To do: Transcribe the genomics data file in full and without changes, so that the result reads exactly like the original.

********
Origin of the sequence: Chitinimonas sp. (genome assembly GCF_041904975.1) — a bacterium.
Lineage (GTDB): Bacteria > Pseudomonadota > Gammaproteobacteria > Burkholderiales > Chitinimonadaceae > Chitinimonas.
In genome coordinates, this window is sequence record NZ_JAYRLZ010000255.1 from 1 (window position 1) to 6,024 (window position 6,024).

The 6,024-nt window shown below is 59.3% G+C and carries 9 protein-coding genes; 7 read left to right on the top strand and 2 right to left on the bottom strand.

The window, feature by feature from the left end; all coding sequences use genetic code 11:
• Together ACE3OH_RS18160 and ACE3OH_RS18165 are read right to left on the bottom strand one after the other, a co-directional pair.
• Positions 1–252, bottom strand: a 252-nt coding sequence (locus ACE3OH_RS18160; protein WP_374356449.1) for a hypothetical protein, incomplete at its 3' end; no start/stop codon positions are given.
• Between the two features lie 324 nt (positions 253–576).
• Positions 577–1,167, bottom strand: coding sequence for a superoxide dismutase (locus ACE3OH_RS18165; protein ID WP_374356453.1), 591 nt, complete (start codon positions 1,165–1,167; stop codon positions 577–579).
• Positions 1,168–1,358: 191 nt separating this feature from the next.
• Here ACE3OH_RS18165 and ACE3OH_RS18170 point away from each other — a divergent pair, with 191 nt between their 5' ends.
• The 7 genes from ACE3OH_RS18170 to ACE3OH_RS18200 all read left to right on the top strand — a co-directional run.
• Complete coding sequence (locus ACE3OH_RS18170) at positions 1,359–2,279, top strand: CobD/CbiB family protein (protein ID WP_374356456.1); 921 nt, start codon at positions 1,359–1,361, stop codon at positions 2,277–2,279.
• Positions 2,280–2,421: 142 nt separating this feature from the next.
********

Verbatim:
Origin of the sequence: Chitinimonas sp. (genome assembly GCF_041904975.1) — a bacterium.
Lineage (GTDB): Bacteria > Pseudomonadota > Gammaproteobacteria > Burkholderiales > Chitinimonadaceae > Chitinimonas.
In genome coordinates, this window is sequence record NZ_JAYRLZ010000255.1 from 1 (window position 1) to 6,024 (window position 6,024).

The 6,024-nt window shown below is 59.3% G+C and carries 9 protein-coding genes; 7 read left to right on the top strand and 2 right to left on the bottom strand.

The window, feature by feature from the left end; all coding sequences use genetic code 11:
• Together ACE3OH_RS18160 and ACE3OH_RS18165 are read right to left on the bottom strand one after the other, a co-directional pair.
• Positions 1–252, bottom strand: a 252-nt coding sequence (locus ACE3OH_RS18160; protein WP_374356449.1) for a hypothetical protein, incomplete at its 3' end; no start/stop codon positions are given.
• Between the two features lie 324 nt (positions 253–576).
• Positions 577–1,167, bottom strand: coding sequence for a superoxide dismutase (locus ACE3OH_RS18165; protein ID WP_374356453.1), 591 nt, complete (start codon positions 1,165–1,167; stop codon positions 577–579).
• Positions 1,168–1,358: 191 nt separating this feature from the next.
• Here ACE3OH_RS18165 and ACE3OH_RS18170 point away from each other — a divergent pair, with 191 nt between their 5' ends.
• The 7 genes from ACE3OH_RS18170 to ACE3OH_RS18200 all read left to right on the top strand — a co-directional run.
• Complete coding sequence (locus ACE3OH_RS18170) at positions 1,359–2,279, top strand: CobD/CbiB family protein (protein ID WP_374356456.1); 921 nt, start codon at positions 1,359–1,361, stop codon at positions 2,277–2,279.
• Positions 2,280–2,421: 142 nt separating this feature from the next.